[USA] The final version of the Clean Power Plan includes a carrot for companies that use algae, or other processes, to turn captured carbon dioxide into biofuels and other products. If you can prove it reduces carbon emissions, the EPA says, states can count it toward their emission reduction targets.
And the algae industry says it has proof.
“EPA’s recent approval of an advanced biofuel pathway for Algenol Fuels’ Direct-to-Ethanol technology, as well as several other peer-reviewed life-cycle analyses of other pathways, clearly show that utilization of carbon by algae substantially reduces CO2 emissions to the atmosphere,” according to a statement released this morning by the Algae Biomass Organization. “There’s no doubt that algae carbon utilization can and will make an important contribution to achieving the Clean Power Plan’s emissions reduction goals.”
Not everyone is so sure, however, that contribution will be enough.
Klaus Lackner, director of the Center for Negative Carbon Emissions, called such biofuels “a non-starter” in a discussion I covered last week, because they emit captured carbon into the air. To be carbon neutral, they would have to use CO2 captured from the air.
“If carbon came out of the ground, it has to go back into the ground, and you put it ultimately in the air,” he said to an executive from Algenol. “Yes, you help because you didn’t use the petroleum you would have otherwise used, but the power plant made more CO2 than it made otherwise, and all of that CO2 ends up in the atmosphere.”
Algenol feeds carbon dioxide captured at two Florida power plants to algae that are destined to become ethanol. When burned, the Algenol fuel emits 69 percent less carbon than gasoline, said Timothy Zenk, the company’s vice president for business development.
And EPA must see promise in those numbers as well. In the final version of the Clean Power Plan released yesterday, EPA mentions algae specifically as a carbon capture and utilization (CCU) technology. The Clean Power Plan laments a lack of monitoring and reporting mechanisms, but it expresses a commitment to the technology:
“Unlike geologic sequestration, there are currently no uniform monitoring and reporting mechanisms to demonstrate that these alternative end uses of captured CO2 result in overall reductions of CO2 emissions to the atmosphere. As these alternative technologies are developed, the EPA is committed to working collaboratively with stakeholders to evaluate the efficacy of alternative utilization technologies, to address any regulatory hurdles, and to develop appropriate monitoring and reporting protocols to demonstrate CO2 reductions.”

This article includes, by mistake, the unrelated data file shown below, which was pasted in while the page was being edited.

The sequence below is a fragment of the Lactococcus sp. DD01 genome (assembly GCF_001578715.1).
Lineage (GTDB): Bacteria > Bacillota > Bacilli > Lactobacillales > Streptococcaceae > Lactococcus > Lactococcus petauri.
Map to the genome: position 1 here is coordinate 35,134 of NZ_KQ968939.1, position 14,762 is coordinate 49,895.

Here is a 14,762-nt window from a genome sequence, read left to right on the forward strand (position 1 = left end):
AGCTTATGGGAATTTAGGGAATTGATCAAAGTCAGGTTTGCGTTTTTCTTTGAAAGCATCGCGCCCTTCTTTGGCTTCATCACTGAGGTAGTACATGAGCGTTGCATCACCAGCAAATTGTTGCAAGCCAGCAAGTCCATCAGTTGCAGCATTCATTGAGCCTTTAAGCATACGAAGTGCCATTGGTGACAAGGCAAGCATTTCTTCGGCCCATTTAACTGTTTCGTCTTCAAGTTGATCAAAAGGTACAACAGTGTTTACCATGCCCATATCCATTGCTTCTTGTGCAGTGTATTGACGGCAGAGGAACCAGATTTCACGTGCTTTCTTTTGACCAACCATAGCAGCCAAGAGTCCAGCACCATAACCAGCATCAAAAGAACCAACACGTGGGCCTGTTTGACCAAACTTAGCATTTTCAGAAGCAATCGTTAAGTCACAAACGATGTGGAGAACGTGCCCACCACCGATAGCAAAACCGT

In the meantime, state plans may allow affected EGUs (electric generating units) to use qualifying CCU technologies to reduce CO2 emissions that are subject to an emission standard, or those that are counted when demonstrating achievement of the CO2 emission performance rates or a state rate-based or mass-based CO2 emission. State plans must include analysis supporting how the proposed qualifying CCU technology results in CO2 emission mitigation from affected EGUs and provide monitoring, reporting, and verification requirements to demonstrate the reductions.
The EPA would then review the appropriateness and basis for the analysis and the verification requirements in the course of its review of the state plan. State plans must include analysis supporting how the proposed qualifying CCU technology results in CO2 emission mitigation from affected EGUs and provide monitoring, reporting, and verification requirements to demonstrate the reductions. The EPA would then review the appropriateness and basis for the analysis and the verification requirements in the course of its review of the state plan.
The Algae Biomass Organization took those paragraphs as an endorsement. And Algenol said the Clean Power Plan gives utilities a cheaper and easier way to reduce carbon emissions. Algenol pays its CO2 suppliers $1 per ton.
“The President’s revised Clean Power Plan rule acknowledges for the first time the value of carbon utilization, the cornerstone of Algenol’s Direct to Ethanol technology, as a method for utilities to reduce emissions from electricity production and comply with the Clean Air Act requirements for CO2 emissions,” Algenol said in a press release.
The Clean Power Plan also names a couple of other carbon capture and utilization technologies:
“Other companies – including Calera and New Sky – also offer commercially available technology for the beneficial use of captured CO2. These processes can be utilized in a variety of industrial applications – including at fossil fuel-fired power plants. However, consideration of how these emerging alternatives could be used to meet CO2 emission performance rates or state CO2 emission goals would require a better understanding of the ultimate fate of the captured CO2 and the degree to which the method permanently isolates the captured CO2 or displaces other CO2 emissions from the atmosphere.”
Calera uses captured CO2 to make calcium carbonate for cement. New Sky makes industrial chemicals such as soda ash, baking soda, and limestone.
View original article at: Clean Power Plan To Algae Companies: Prove It